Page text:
continued “I think most times people only ever see this kind of stuff on the news or when they get stuck in traffic somewhere. We don’t want people to come out with this pessimistic idea attitude of ‘oh they’re just holding me up in traffic,’” he said. “We need to show (the younger generation) that infrastructure and schools and bridges and hospitals all get built. These jobs are here and they can’t get shipped off to India or China like a technology job. We need these jobs and they will always be here, so we need to share the opportunities that exist.”
Attendance at the construction event has been down in recent years because of cuts to schools budgets and state aid, according to Ellie Engalsbe, manager and CFO of EMI Guide Rail in Schenectady. The company has volunteered at the event for five years.
Engalsbe called the lower attendance “regrettable.”
“A lot of these kids are in the BOCES program and aren’t necessarily college-bound kids and a lot of them will be looking for work,” she said. “My understanding is a lot of these kids are seniors and we definitely need people in the trades. We’re always going to have residential home building, always going to need carpenters and painters…”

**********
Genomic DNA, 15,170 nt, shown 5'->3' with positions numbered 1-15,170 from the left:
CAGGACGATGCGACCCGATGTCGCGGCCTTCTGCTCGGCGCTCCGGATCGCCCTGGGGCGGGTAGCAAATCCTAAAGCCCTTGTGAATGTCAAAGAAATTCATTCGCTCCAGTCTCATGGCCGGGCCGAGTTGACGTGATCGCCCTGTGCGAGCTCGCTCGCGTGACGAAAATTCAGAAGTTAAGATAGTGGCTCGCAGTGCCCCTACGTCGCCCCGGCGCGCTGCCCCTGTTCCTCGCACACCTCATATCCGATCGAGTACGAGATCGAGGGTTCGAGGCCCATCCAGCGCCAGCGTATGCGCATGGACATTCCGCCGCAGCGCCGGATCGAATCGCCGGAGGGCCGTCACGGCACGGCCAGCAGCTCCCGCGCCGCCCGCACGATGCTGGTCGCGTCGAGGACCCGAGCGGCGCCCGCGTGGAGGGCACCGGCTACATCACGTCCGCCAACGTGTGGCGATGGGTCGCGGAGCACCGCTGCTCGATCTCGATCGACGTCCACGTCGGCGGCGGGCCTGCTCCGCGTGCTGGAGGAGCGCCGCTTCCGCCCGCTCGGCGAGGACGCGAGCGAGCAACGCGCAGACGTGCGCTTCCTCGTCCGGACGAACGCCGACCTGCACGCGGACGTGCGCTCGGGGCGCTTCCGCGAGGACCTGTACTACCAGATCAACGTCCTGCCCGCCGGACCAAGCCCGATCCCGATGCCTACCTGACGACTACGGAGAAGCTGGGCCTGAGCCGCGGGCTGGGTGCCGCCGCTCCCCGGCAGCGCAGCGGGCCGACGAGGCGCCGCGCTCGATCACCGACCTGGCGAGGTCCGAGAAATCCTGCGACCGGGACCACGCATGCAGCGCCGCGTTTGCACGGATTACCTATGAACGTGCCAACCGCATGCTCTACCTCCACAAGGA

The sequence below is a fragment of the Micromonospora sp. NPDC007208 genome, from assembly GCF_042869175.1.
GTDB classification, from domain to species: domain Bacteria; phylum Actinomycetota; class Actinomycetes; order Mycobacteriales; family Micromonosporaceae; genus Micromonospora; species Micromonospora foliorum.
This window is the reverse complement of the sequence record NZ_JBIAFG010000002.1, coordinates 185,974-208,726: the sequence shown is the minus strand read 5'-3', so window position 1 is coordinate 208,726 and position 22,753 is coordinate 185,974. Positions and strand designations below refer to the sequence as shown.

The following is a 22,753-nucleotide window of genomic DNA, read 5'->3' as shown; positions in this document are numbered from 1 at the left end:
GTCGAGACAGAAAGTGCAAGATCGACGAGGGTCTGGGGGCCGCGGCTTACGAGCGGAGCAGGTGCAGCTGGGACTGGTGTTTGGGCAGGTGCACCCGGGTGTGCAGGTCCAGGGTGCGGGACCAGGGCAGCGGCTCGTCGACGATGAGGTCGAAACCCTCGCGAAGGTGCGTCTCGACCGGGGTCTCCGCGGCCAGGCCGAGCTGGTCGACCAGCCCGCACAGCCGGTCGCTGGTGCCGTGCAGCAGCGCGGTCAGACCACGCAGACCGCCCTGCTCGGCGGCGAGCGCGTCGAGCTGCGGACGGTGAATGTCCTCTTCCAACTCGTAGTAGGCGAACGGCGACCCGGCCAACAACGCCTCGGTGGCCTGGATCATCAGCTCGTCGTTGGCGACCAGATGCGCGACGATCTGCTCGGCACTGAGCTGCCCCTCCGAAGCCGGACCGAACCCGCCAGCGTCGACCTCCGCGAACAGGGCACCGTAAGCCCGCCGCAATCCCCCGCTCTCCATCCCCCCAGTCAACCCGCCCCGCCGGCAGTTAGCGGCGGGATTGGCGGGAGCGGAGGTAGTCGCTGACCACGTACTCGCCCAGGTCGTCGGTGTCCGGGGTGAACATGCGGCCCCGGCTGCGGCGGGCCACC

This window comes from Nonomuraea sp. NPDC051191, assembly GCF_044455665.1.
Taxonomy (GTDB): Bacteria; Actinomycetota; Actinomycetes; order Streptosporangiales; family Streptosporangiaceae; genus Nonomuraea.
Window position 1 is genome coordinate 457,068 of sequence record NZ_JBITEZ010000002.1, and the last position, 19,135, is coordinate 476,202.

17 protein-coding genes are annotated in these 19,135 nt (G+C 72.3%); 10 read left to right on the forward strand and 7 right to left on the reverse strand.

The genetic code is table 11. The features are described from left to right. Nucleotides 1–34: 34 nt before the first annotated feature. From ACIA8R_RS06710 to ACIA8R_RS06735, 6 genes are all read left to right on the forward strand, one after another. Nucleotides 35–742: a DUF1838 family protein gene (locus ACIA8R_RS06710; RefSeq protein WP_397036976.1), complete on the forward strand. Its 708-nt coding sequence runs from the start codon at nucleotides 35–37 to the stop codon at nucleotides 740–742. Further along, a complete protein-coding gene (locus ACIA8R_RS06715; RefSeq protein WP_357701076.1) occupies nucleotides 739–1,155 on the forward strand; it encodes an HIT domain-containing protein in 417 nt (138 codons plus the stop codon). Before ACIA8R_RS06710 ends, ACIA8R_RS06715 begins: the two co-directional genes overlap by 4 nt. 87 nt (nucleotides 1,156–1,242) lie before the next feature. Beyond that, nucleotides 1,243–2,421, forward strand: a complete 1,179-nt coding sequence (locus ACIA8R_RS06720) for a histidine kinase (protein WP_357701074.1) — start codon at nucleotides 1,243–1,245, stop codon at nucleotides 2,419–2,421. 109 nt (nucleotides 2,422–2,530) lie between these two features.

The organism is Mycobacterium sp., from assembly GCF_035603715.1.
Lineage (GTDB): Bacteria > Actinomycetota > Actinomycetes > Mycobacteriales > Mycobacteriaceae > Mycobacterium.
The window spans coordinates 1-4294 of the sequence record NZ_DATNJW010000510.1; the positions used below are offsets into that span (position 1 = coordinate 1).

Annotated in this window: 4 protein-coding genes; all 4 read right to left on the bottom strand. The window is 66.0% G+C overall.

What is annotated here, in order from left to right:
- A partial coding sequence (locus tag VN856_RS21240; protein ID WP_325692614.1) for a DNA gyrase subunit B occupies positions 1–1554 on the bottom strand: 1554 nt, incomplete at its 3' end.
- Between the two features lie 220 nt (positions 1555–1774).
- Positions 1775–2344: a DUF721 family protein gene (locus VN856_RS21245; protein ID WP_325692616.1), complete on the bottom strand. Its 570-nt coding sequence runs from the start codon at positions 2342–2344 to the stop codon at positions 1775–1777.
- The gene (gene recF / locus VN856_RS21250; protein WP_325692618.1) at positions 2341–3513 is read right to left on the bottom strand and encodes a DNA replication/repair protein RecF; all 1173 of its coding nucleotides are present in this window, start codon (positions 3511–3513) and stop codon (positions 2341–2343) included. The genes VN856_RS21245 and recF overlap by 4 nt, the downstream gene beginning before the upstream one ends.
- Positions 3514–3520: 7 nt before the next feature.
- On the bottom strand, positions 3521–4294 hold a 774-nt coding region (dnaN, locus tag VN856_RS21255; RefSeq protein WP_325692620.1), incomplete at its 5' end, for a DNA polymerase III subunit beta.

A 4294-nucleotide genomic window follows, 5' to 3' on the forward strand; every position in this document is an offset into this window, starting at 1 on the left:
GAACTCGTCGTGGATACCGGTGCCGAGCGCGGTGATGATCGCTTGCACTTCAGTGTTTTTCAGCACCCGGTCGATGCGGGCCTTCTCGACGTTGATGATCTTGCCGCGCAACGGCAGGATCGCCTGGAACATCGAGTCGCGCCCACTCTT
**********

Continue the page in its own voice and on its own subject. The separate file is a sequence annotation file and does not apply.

Engalsbe said she believes the general push to attend college has led to the shortage of workers in construction trades.
According to information provided by the Associated General Contractors of America, 2.2 million fewer people are working in the construction industry nationwide than at its peak in April of 2006. The economy and subsequent lack of new construction has greatly contributed to those numbers, though.
Albany County Executive Dan McCoy attended the event and took a tour of the different exhibits, talking to students, teachers and construction industry professionals along the way.